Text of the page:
Friday, 29 June 2012

More Rain and More Flooding

The summer flood has progressively got worse since my last blog and is now the worst summer flood that I’ve experience in my eight years working on breeding waders in the Shannon Callows. Flooding is now at proper winter levels.

Flooding on Inishhee © K. Finney 

Inishee Island is partially under water and I’ve had to turn off the predator proof fence. The water levels in some sections are so high they are interfering with the electric current and there's a risk that it could blow the fencer unit.
Flood waters nearly covering the predator fence. © K Finney

Mark boating up a flooded drain to pick me up. © K Finney

The flood has meant that I can't get to some of our island sites. Luckily Mark the NPWS predator control operative was able to give me a lift out to these sites.

Inchinalee Island, up near Athlone is nearly completely under water, the cattle stranded on what is left of the island. The distance to shore has increased from about 30 to over 500 meters and the current is so strong that swimming them off the island is impossible, for now. They have enough grass, but if flood waters persist or rise the farmer will have to provide them with additional feed or find some way of getting them off the island. Amazingly the last remaining pair of Redshank managed to sucessfully hatch its chicks in the worst of the weather and the male is continuing to raise them.
Flooding on Inchinalee Island. © K Finney
Flooding on Inchinalee island. © K FInney

Redshank fledgling swimming in flood waters. © K Finney

Although there have been wader nest losses, we have been lucky. Many sites had already fledged or hatched their chicks before the flood rose. Inishee has done amazingly well despite the weather, probably because the chicks were already a few weeks old before the worst of it hit. Splashing through puddles this week we turned up 27 Redshank, seven Lapwing and five Snipe fledglings.  Breeding is still ongoing for 16 pairs…. hopefully predators will stay away even though the fence is off.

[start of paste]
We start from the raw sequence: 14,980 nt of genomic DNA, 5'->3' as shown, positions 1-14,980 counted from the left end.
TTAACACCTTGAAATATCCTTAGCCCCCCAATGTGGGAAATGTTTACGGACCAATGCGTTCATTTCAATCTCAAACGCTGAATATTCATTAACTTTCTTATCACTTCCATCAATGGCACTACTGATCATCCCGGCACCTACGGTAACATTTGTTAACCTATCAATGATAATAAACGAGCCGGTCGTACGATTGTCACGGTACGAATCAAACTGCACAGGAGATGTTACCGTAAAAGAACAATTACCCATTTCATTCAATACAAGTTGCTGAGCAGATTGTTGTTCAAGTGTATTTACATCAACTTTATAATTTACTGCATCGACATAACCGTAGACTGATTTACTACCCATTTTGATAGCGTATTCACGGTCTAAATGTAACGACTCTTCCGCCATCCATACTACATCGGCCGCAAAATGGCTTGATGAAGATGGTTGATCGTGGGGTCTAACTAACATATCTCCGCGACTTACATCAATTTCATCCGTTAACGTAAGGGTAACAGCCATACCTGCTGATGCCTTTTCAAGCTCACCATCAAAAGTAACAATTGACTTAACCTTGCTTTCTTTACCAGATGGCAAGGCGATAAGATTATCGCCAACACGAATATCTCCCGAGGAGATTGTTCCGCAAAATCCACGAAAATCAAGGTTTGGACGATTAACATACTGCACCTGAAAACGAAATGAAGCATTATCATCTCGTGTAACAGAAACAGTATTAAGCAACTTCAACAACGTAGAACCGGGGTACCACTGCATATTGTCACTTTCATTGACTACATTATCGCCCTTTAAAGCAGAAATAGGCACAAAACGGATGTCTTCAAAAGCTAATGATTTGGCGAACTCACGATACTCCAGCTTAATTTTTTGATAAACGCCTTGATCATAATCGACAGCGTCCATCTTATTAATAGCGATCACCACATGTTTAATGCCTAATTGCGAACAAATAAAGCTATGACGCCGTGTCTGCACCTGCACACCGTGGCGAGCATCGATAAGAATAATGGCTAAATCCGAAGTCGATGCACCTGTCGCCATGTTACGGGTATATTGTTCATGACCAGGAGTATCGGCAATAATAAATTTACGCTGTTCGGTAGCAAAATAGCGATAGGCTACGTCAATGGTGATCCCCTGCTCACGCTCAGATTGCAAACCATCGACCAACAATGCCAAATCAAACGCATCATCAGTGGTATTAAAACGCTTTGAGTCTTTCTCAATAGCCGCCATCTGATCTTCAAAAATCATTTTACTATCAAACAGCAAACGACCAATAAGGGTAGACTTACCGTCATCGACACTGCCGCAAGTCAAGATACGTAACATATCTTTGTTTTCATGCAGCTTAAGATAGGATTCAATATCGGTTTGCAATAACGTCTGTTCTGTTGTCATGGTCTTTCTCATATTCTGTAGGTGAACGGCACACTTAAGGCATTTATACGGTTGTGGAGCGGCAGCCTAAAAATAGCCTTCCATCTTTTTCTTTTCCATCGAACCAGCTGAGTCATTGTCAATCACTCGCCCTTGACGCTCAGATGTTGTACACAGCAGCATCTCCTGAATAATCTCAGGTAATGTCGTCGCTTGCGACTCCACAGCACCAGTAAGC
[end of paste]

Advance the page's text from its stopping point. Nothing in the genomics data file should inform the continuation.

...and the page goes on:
We’ve been helping out with the Whinchat survey and although many areas are inaccessible we have turned up a number of breeding pairs in meadows that are nearly completely under water.  We’ve even recorded some birds carrying food to chicks, so some at least are surviving.
Flood waters on Fanns Callow and a breeding male Whinchat (circled in red). © K Finney 

Flood waters on Esker Callows. © K. Finney

Wednesday, 13 June 2012

A Summer Flood

Poor weather in summer puts everybody in bad form, but for the Callows farmers and its wildlife it has a real impact.

Flooding on the Callows 2012 ©  H. Denniston

Last week it rained for over 48 hours straight, in some parts three inches falling in just a day. Wader chicks would have been unable to feed, the adults having to brood them constantly to keep them dry and warm. Young chicks would have suffered the most and anything unlucky enough to be hatching during this period is unlikely to have survived.

Anyone who saw the BBC’s Spring Watch on Monday would have seen the devastation that prolonged heavy rain can have on young Lapwing.

Flooding on the hay meadows 2012  ©  K. Finney
The river Shannon drains a fifth of Ireland and when heavy rain is experienced nationwide, as was the case last week, much of the water makes its way into the river system. The Callows are now under a summer flood, its true extent hidden by the long meadow grass. Nests will have been flooded, chicks displaced and the farmers have lost their grazing land, in a year when grass has been in short supply. If the flood persists, they are in danger of losing their winter fodder – the grass in the hay meadows will simply rot.

It may be weeks until we can assess the extent of the damage. Some sites are inaccessible and we have been unable to survey them, while on others we can only carry out a partial survey.

Thankfully the Corncrake meadow is not yet under flood, although there is a risk of further flooding as more heavy rain is forecast.